Tag Archive for martial arts

Bounce Flash and Timing

The Academy of Okinawan Karate ran their Winter Tournament earlier this month, and as I’ve mentioned earlier, I decided to go back to shooting with flash rather than mess with focus problems due to uneven lighting. Rather than let a good lens continually compensate for rough skills, why not improve those skills, right?

Here’s what a nice bounce flash got me:

Mr Johnston Kanku Sho

Mr Joey Johnston, 4th-degree black belt, Shuri-Ryu

The lighting is soft and uniform, his gi is crisp and white, and there are no harsh shadows in the background or redeye problems in the audience.

The nice thing you wouldn’t catch right away about this shot, though, is it was easy to capture. I’m familiar with the kata he ran in the tournament, and I knew he would hit this pose and hold it for a moment. As soon as he struck the pose, I was ready with the shutter.

Where it gets tricky, however, is timing action shots. Continuous shooting modes help, but it takes a real toll on the external flash and I’m lucky to get bursts at all out of it sometimes. The more I fire it, the longer it takes to recharge the capacitor, especially as the batteries start to drain.

That’s when it takes good timing and a bit of luck. Consider this photo:

Ms Walker Kanku Sho

Ms Bree Walker, 2nd-degree black belt, Shuri-Ryu

Ms Walker ran the same kata, and there’s a point where the performer leaps into the air, kicks their hand (representing a kick to the head), and lands on one knee to scan for their next opponent. I knew when the leap was coming, tried my best to time the shot, and caught the moment of impact.

Once again I bounced the flash, so I have the smooth lighting I sought earlier, and a nice capture of the action.

I should add, too, that I do have RAW versions of each of these pictures. I shot RAW+JPEG for the convenience of getting these pictures posted to the web quickly. I’ll take the time to go back and play with the RAW files in the near future, but probably not until I finish writing The Pack: Lie with the Dead.

Another lesson learned: remember fresh AA batteries for the external flash. It became useless about halfway through the tournament, and I had to switch to the on-camera flash. Its recharge rate wasn’t wonderful, either, and even worse it wouldn’t let me shoot at all while it was recharging. (With the external flash, the camera just adjusted the settings to shoot without flash when it couldn’t fire.) Should’ve been a no-brainer, but I didn’t take the prep time the night before, and that morning I hurried out the door to make it on time because I lost an hour shoveling the drive first.

Ah, well. The goal isn’t perfection, the goal is always improving. The remainder of the tournament photos can be found on Flickr.

UPDATE: John made a good point in the comments — I haven’t mentioned my rig! I use a Canon Speedlite 430EX IIexternal flash. Though it’s capable of use off-camera, I’ve not experimented with that yet. May not be a bad idea at tournaments, but it’s not an expense I’m ready for right now. The dojo has a standard, white-panel drop ceiling, and I just angle the head of the flash toward the ceiling. It’s not straight up, it’s at about 45 degrees. In fact, I’ll bounce the flash about every chance I get, as that generally gets the most pleasing results to my eye.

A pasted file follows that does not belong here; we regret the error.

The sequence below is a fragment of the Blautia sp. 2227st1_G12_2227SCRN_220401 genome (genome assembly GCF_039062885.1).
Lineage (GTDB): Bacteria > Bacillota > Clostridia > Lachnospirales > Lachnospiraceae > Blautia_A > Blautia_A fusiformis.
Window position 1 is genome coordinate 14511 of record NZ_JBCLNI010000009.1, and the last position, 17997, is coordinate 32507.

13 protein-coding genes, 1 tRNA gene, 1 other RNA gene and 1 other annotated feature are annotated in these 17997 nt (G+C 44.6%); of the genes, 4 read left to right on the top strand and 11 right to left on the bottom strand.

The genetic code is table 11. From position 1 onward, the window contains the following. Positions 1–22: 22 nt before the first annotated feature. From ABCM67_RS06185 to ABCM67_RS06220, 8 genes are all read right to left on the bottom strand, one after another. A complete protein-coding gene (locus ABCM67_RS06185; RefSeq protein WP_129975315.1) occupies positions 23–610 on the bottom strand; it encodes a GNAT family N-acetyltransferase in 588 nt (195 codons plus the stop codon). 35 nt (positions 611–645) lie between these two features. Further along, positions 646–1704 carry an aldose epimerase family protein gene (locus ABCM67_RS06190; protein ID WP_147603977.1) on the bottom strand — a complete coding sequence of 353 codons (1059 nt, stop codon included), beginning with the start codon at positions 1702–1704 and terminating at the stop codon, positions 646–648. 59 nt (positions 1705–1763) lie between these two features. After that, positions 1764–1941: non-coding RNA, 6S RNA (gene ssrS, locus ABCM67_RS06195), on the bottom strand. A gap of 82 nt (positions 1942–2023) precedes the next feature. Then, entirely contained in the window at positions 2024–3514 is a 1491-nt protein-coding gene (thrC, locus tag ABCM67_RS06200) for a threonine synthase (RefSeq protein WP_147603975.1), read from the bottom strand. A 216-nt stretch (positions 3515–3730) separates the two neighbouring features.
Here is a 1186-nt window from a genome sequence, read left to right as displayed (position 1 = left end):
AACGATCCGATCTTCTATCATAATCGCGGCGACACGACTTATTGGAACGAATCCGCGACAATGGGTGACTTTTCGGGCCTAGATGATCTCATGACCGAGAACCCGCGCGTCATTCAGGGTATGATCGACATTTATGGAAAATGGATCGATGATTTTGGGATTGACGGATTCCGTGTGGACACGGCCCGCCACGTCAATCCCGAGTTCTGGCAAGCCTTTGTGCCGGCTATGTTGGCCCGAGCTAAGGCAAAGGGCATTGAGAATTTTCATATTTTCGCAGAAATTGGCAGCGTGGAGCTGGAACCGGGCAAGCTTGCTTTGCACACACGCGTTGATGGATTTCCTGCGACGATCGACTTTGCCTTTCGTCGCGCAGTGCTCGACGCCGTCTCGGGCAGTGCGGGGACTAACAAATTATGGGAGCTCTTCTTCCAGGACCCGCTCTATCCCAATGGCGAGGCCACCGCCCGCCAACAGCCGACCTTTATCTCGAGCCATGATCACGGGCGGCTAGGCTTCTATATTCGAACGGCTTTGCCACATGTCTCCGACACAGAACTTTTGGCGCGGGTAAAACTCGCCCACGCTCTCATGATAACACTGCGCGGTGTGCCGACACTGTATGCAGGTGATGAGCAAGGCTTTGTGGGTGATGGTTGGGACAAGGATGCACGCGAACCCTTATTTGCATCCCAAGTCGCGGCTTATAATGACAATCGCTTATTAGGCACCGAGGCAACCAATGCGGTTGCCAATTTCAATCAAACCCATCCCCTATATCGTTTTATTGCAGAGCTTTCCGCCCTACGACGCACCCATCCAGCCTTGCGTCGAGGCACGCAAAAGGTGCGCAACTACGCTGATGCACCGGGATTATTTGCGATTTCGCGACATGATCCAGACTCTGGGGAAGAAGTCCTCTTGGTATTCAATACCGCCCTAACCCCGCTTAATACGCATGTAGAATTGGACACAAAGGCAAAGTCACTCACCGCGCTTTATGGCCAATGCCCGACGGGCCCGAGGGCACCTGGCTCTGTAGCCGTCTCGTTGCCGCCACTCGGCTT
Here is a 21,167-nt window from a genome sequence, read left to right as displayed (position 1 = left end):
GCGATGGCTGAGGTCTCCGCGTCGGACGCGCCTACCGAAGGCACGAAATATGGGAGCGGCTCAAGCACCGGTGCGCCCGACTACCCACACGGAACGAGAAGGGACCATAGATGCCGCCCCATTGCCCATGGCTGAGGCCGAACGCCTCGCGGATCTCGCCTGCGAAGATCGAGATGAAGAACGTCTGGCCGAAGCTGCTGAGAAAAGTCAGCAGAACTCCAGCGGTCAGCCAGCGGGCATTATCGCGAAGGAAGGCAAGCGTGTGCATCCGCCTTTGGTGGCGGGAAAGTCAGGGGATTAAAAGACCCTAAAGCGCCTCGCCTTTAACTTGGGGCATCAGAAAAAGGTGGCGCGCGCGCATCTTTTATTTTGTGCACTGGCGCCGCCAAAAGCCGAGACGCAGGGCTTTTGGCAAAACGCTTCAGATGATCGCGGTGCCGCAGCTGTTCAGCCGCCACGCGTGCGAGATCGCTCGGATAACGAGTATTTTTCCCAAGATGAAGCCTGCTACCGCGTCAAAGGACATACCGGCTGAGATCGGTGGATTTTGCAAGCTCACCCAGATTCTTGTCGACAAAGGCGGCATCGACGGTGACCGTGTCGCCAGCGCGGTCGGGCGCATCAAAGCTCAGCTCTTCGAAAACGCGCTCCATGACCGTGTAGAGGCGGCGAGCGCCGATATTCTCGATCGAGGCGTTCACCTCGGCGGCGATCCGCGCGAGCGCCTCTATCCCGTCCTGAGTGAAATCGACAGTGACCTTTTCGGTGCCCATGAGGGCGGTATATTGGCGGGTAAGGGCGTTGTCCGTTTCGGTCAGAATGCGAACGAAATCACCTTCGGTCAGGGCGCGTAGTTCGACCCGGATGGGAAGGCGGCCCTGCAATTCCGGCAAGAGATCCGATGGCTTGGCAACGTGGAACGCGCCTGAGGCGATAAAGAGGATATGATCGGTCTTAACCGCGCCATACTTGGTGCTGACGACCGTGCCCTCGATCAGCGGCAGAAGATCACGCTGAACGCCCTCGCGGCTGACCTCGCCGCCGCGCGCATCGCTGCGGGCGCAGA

About Mike Oliveri

Mike Oliveri is a writer, martial artist, cigar aficionado, motorcyclist, and family man, but not necessarily in that order. He is currently hard at work on the werewolf noir series The Pack for Evileye Books.

Officially an Ikkyu

Friday night, I was officially awarded the rank of Ikkyu, or first-degree brown belt, in Shuri-ryu karate at the Academy of Okinawan Karate.

Shihan and I

The director of the school, Shihan Joseph Walker, and myself

The black stripe down the center of the belt signifies the next step is Shodan, or black belt. This means I’m done testing for rank for a while, and it’s up to me to keep going to class, refining my technique, and helping other students until the big test comes.

Ten years ago, I never would have imagined I’d come this far. I’ve learned a lot, and I’m in the best shape I’ve been in since I was 19. (Yeah, I still cringe when I see pictures of myself in a gi or running kata, but I’m working on that, too.) I’m very fortunate to have found a school of this caliber so close to home, one that offers equal measures of instruction and inspiration.

Now I’m going to go cut that obnoxious white label off my snazzy new belt.

About Mike Oliveri

Mike Oliveri is a writer, martial artist, cigar aficionado, motorcyclist, and family man, but not necessarily in that order. He is currently hard at work on the werewolf noir series The Pack for Evileye Books.

Photo Friday: Hawai'i Karate

I may have been out of town last week, but I took a bajillion pictures. Tonight I selected one to be part of my Photo Friday collection, a simple shot of the group of karateka after a morning workout on the beach.

Karateka on the beach

Karateka on the beach

A total of 13 of us went to Hawai’i together, and as it was organized by our karate school and the majority of us were karate students, I thought this would make a great entry for the collection. Not so much for it’s photographic value, but for its sentimental value.

This was shot on the beach near the Outrigger Keahou hotel in Kona, Hawai’i. We worked out  here every morning at 6am, with the exception of the last day where we went down to the Magic Sands beach and got down into the surf.

About Mike Oliveri

Mike Oliveri is a writer, martial artist, cigar aficionado, motorcyclist, and family man, but not necessarily in that order. He is currently hard at work on the werewolf noir series The Pack for Evileye Books.

Photo Friday: Legacies